Car Accident Due to Driver Distraction

Being charged with a traffic violation offense and slapped with a fine are already heavy penalties; these are not all, though, for there are still the demerit points that give drivers that added painful sting. Demerit points differ with the type and severity of the violation committed. While some violations are given 1 or 2 points demerit, others are given up to 6 points.

In some states, a total of 12 points demerit can result to suspension of driving privileges and higher car insurance premium. Attempting to elude an officer, DUI and reckless driving are violations that usually get the highest demerit points. The National Highway Traffic Safety Administration’s (NHTSA), coincidentally, has also identified drunk-driving and reckless driving as among the major causes of injuries and death during car accidents; the rest are overspeeding, failure to wear a seatbelt and distracted driving. But just as it appears that the strict and consistent implementation of traffic laws directed against drunk drivers, reckless drivers and speedsters are finally earning favorable results, another violation is consistently making itself as the newest worst cause of driving accidents – cell phone use, whether texting or talking on a handheld or hands-free cell phone.

Cell phone use while behind the wheel is currently considered the worst and most dangerous kind of distracted driving and, on a daily basis, according to the Centers for Disease Control and Prevention (CDC), about 1,153 people are injured and 9 killed due to it. Due to the great risk cell phone use puts innocent motorists and pedestrians into, the state of New York, particularly, deemed it necessary to increase demerit points for violation of texting while driving ban from 3 to 5 (this change became effective on June 1, 2013).

States vary with regard to prohibition of cell phone use while driving. At least 44 states, including the U.S. Virgin Islands, Guam, Puerto Rico, and D.C., ban text messaging for all drivers (but not talking on the phone), while 37 states plus D.C. prohibit any form of cell phone use by teen and new drivers – the ones mostly involved in car crashes resulting to injury or death (based on CDC and NHTSA records).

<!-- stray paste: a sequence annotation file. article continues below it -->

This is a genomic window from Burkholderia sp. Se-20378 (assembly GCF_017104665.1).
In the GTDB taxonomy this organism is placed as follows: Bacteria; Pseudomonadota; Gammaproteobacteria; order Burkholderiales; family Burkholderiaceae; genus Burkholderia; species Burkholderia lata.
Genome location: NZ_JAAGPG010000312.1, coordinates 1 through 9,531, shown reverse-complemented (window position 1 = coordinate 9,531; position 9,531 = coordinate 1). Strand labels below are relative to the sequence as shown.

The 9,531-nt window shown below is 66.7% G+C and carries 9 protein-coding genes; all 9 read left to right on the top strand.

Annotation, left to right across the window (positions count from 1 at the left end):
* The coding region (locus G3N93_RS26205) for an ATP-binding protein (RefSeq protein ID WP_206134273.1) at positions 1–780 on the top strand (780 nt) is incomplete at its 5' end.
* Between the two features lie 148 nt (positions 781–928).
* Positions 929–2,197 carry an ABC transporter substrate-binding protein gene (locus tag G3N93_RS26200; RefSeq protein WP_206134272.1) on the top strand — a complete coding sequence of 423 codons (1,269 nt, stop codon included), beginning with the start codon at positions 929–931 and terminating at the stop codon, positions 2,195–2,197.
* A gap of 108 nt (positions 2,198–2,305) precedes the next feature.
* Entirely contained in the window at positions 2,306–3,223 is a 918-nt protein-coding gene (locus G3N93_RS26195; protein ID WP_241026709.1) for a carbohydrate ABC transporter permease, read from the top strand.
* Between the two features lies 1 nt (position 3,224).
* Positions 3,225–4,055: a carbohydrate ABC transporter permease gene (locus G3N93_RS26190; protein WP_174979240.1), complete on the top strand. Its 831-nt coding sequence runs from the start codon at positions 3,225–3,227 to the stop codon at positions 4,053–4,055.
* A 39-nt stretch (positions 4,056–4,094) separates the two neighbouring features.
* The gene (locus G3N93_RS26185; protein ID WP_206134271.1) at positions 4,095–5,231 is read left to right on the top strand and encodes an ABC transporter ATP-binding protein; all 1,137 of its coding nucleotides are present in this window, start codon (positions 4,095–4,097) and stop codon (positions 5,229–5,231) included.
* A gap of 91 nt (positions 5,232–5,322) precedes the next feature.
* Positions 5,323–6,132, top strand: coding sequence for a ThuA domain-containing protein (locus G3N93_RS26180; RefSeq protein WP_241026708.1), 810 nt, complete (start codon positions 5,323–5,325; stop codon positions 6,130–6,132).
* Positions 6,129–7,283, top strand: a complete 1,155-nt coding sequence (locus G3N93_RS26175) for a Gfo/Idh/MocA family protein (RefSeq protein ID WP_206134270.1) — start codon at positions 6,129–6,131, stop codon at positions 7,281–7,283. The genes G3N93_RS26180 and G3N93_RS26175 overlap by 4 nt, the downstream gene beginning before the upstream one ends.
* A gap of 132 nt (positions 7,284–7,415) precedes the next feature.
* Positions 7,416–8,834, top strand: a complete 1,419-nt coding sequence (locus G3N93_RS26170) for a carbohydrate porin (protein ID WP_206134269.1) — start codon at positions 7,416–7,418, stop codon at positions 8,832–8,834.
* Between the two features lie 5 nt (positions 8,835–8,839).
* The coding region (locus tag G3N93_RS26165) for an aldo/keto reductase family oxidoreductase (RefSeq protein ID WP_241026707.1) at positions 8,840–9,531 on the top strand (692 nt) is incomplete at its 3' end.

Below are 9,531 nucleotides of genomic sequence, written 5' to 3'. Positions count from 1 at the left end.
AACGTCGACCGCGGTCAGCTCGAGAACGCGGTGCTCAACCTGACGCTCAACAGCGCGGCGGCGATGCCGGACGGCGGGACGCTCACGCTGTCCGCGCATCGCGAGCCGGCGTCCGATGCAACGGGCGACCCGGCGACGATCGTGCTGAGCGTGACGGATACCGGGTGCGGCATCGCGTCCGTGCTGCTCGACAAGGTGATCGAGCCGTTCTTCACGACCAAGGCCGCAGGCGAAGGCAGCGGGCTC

Driving distraction, however, is never limited to cell phone use, whether using it to text or talk with someone. There are many other forms of distractions that almost all drivers are guilty of, but without even noticing it. Anything that takes one’s eyes off the road, hand off the wheel, and/or mind off driving, like eating, talking with friends, talking on the phone (whether on a handheld or hands-free phone), adjusting a GPS or radio, applying make-up, and so forth, is a form of distraction.

An article on the website of law firm Williams Kherkher explains how a driving accident due to distractions, which are totally preventable, can suddenly change a person’s (and his/her family’s) life. An injury will also mean lost wages (due to inability to render work for a number of days) and medical bills. In relation to such, Williams Kherkher advises injured victims of car accidents to contact a personal injury lawyer, who can clearly help them in all legal concerns, including the possibility of being compensated by the liable party.

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